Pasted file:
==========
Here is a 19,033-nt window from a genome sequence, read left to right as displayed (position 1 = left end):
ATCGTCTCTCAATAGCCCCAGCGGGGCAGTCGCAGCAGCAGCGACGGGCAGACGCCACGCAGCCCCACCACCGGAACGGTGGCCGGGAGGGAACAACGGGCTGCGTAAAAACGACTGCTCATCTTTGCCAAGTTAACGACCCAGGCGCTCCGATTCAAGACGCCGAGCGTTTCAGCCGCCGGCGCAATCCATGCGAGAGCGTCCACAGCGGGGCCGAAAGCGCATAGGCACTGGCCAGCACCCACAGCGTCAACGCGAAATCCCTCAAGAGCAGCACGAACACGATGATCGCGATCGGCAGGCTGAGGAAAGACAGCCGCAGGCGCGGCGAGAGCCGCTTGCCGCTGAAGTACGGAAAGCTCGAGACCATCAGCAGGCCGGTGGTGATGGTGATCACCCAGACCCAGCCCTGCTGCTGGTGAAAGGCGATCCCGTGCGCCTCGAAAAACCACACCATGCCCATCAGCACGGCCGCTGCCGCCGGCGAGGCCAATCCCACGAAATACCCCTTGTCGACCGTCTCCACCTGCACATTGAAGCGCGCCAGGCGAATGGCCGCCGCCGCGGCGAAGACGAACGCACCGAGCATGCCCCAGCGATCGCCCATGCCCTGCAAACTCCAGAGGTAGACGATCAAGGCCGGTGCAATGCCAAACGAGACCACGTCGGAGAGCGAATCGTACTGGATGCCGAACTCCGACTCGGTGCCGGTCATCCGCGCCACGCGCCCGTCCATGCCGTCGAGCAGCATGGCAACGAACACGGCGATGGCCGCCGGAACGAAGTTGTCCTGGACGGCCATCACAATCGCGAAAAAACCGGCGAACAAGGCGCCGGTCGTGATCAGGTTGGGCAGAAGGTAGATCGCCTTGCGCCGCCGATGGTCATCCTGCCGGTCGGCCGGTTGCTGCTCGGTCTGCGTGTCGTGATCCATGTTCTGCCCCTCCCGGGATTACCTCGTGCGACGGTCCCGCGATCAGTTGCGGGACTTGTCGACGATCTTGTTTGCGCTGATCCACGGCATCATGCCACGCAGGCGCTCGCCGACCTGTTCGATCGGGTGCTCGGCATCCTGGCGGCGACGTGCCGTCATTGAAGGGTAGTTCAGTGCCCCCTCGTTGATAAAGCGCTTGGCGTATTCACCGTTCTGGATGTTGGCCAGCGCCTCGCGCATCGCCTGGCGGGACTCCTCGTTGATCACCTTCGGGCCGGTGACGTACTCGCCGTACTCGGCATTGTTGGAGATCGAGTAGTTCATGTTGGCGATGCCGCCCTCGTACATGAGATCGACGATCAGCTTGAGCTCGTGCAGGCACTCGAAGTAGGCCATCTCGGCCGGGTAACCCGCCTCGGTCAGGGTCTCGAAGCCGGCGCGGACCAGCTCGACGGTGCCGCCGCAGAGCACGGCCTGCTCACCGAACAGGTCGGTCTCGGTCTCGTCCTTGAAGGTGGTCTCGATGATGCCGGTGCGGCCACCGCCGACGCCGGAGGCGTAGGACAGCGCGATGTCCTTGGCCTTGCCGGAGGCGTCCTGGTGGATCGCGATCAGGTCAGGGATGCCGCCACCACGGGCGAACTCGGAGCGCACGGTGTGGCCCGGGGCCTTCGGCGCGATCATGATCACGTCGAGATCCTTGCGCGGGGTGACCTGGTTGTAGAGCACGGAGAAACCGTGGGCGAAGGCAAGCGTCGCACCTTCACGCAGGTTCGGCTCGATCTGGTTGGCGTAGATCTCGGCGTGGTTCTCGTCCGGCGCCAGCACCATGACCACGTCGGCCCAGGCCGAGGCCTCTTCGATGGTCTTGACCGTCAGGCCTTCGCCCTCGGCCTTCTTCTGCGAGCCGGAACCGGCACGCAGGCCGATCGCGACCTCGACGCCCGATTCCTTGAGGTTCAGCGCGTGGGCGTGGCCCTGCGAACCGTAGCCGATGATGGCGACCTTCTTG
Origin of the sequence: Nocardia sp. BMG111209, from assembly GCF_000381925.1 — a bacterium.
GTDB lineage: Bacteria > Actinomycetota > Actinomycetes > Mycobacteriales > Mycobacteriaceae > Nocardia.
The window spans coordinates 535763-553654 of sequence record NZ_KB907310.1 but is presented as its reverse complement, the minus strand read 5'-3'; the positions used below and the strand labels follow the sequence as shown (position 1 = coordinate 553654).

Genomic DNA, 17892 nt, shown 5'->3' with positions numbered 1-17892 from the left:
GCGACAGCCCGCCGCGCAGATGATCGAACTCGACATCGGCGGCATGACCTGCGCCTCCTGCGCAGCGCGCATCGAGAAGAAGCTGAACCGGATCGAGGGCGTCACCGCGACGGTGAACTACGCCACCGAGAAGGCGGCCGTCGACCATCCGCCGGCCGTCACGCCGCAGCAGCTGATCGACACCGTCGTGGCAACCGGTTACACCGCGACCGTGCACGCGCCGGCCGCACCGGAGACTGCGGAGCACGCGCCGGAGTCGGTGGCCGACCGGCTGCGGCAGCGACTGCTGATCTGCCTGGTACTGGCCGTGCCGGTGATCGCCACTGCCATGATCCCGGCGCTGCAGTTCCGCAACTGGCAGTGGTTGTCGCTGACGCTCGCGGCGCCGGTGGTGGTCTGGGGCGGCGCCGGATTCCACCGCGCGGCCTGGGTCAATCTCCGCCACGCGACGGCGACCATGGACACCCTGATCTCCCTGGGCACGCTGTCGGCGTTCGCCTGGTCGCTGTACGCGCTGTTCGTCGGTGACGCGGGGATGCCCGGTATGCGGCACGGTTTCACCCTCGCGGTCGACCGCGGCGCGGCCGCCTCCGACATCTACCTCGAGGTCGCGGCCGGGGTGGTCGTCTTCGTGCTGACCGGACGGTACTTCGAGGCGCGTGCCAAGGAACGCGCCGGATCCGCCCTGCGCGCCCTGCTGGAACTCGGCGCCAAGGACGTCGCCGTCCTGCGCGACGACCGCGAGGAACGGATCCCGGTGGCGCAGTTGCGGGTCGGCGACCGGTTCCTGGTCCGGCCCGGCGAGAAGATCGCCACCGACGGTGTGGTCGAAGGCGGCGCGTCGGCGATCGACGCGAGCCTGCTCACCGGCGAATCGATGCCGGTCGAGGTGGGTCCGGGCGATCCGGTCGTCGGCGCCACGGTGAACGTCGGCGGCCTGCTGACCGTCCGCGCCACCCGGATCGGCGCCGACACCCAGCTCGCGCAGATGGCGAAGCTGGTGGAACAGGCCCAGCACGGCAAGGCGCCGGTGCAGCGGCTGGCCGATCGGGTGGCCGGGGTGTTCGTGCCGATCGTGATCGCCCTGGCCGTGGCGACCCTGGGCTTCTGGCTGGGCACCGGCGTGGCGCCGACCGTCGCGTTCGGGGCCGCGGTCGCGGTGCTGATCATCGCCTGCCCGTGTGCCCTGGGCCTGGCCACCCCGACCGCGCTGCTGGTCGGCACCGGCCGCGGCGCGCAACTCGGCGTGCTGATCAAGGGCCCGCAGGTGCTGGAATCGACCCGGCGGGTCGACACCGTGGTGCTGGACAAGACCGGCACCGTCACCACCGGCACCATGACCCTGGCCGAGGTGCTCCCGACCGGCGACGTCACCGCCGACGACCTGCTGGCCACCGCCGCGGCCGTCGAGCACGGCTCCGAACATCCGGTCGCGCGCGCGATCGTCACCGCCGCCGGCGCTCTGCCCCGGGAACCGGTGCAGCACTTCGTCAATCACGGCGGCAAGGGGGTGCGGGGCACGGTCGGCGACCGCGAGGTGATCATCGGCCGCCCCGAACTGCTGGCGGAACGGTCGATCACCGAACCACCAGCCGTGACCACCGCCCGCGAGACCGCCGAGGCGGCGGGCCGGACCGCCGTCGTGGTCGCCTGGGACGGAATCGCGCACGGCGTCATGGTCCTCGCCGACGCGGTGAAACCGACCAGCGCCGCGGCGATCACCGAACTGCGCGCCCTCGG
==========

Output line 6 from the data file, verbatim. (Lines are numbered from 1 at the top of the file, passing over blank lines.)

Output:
Genomic DNA, 17892 nt, shown 5'->3' with positions numbered 1-17892 from the left: